Spartan Race – An Interview with Joe De Sena


Spartan Race


Joe De Sena admits there’s no secret sauce to the popularity of Spartan Race, he’s simply putting you back where your body belongs.

Obstacle racing is one of the fastest growing sports in the world and Spartan Race is the leading the way with over 130 races scheduled worldwide in 2016 and more than 50 in the US alone. These events are for athletes of all levels and abilities and are all about getting people out of their comfort zones into the outdoors.

At the core of Spartan Race is the idea of team and working together to overcome obstacles and becoming better versions of ourselves. I am intrigued by the old world motto of Spartan Race race and their mission of transforming people through the physical rigors of endurance events that utilize everyday landscapes.

I recently had the opportunity to interview Joe De Sena who is CEO and Founder of Spartan Race, as well as being a highly successful entrepreneur. He talks the talk and walks the walk having turned his passion for endurance racing into a vocation, when he started Spartan Race in 2010. His racing resume is the stuff of legend with over 50 Ultra events and 14 Ironman races in one year alone. Joe was more than willing to tell us his story and to pass along his experiences on the road to building Spartan Race into a worldwide lifestyle brand.

Can you tell me how you got your start and how Spartan Race was conceived?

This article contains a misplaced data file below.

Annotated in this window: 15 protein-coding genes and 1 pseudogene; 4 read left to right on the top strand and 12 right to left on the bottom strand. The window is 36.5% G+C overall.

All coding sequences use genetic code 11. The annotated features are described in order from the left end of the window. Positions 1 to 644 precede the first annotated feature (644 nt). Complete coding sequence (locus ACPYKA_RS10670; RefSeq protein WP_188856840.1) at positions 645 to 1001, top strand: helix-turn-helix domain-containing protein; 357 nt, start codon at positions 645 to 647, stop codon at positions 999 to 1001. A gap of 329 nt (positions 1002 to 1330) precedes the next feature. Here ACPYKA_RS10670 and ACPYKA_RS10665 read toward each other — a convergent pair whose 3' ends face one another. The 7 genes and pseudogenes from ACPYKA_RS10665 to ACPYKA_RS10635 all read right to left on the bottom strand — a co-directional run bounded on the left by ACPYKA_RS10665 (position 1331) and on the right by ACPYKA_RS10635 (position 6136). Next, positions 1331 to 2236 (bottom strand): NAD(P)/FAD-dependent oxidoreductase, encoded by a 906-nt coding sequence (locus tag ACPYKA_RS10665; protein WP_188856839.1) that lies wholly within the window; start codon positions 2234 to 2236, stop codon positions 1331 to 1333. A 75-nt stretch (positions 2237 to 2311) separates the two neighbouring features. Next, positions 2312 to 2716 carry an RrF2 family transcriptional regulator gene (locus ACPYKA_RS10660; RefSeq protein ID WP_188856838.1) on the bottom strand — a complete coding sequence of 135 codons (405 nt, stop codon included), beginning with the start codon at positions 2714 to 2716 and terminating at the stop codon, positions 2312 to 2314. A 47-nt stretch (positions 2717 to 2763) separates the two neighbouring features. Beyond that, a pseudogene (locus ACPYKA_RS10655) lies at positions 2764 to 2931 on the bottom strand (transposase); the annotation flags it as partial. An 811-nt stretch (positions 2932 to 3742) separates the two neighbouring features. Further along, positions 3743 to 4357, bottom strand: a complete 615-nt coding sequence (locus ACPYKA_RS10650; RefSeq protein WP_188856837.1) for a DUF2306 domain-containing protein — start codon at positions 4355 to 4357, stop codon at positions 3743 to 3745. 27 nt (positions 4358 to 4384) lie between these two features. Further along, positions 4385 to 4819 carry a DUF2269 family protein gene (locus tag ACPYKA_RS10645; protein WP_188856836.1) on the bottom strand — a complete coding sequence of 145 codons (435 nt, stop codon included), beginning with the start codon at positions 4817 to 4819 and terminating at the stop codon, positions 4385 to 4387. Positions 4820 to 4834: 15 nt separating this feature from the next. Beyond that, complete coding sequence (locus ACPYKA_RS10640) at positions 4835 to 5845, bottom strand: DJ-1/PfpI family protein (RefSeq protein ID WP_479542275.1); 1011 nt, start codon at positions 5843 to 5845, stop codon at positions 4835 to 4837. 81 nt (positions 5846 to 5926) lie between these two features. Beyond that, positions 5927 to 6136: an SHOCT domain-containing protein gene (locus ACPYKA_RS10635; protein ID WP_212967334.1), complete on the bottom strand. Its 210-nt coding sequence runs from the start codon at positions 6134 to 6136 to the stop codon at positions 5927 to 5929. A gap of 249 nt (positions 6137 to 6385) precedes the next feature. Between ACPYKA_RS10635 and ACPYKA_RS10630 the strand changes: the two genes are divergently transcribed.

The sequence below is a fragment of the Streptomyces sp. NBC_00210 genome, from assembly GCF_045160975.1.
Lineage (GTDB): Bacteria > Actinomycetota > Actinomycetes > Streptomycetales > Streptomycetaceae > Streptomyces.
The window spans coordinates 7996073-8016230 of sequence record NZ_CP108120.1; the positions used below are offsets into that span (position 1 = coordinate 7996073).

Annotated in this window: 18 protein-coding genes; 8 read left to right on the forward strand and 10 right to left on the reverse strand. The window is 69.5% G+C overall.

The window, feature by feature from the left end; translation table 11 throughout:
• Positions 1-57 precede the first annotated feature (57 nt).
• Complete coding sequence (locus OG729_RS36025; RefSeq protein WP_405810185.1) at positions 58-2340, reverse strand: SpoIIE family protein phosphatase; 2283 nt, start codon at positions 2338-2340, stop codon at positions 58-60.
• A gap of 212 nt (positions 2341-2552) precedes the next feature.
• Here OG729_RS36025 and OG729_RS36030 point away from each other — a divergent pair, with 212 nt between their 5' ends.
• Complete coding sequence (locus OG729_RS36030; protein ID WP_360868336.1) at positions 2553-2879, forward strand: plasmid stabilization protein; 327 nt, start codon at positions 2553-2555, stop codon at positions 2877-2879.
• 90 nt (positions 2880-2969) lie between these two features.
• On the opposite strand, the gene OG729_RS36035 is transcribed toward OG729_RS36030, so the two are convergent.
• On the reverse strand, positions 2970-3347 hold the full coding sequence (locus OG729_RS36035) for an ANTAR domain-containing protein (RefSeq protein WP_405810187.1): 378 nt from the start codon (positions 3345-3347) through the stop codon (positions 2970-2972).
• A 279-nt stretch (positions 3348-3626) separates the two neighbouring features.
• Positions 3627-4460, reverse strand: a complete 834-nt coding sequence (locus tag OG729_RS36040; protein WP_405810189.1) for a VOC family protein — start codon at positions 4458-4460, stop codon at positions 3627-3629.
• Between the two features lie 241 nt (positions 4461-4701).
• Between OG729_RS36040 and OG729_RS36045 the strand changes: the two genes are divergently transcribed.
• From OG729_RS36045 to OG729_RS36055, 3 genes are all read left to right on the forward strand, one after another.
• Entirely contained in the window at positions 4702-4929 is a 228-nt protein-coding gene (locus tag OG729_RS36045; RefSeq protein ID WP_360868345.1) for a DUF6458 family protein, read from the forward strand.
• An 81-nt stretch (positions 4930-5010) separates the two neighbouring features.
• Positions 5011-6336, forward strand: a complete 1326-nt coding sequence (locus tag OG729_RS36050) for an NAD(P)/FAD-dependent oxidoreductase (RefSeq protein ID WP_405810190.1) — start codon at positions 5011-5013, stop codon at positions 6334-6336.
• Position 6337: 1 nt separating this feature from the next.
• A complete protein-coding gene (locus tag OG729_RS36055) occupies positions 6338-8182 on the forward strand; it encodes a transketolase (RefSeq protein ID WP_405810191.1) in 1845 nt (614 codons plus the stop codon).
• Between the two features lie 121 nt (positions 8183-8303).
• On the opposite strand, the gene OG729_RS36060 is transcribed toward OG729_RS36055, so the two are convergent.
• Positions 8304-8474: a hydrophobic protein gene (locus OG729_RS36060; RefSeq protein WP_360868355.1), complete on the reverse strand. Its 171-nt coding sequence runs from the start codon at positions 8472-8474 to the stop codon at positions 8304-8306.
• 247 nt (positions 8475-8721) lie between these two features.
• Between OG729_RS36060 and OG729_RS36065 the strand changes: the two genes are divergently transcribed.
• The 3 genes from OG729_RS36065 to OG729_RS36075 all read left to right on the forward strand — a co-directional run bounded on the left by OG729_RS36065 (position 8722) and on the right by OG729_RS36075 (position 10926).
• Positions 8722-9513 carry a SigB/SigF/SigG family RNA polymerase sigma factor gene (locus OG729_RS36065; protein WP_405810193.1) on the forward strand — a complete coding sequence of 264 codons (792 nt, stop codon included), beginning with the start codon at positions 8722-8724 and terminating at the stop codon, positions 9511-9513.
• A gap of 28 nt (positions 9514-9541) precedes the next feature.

I grew up in an area of Queens that was a little rough and tumble. Lots of organized crime and things like that. To keep myself busy I got into the swimming pool and construction business, doing jobs around the neighborhood. One of my neighbors would be like “can you clean my pool?” and another neighbor was like “can you fix the bricks around my backyard?”  I built that business up over about a decade. I was lucky enough to go to Cornell for college and when I graduated I continued to run my business which was pretty big at that time. I had this friend from school who was begging me to join him on Wall Street so I finally sold my construction business to the guys who were working for me and went and did a decade on Wall Street. We built that firm up and also eventually sold it. I met my wife around that time, we bought a farm in Vermont and had four children.


“Mud is mud and grass is grass” Spartan Race reconnects us with our instinctual need to experience the earth and nature.

So during most of that time I was racing, doing Ironman’s, Ultra racing and other long distance adventure races. Basically anything that was crazy, I was into. I loved to test myself and be out in the wilderness. I had this idea around 2000 to start a social network for crazy people who were doing these races that I was into. I figured there would be about 50,000 people worldwide that would be interested in joining and being part of this network. So from 2000-2010 I was putting on crazy races. They were big, like 5-10 day races. We’d get 50, 100, 200 people to these events but there really wasn’t enough lunatics out there to do it. Also social media wasn’t as big as it is today and we really didn’t have a very effective way of promoting and growing the network.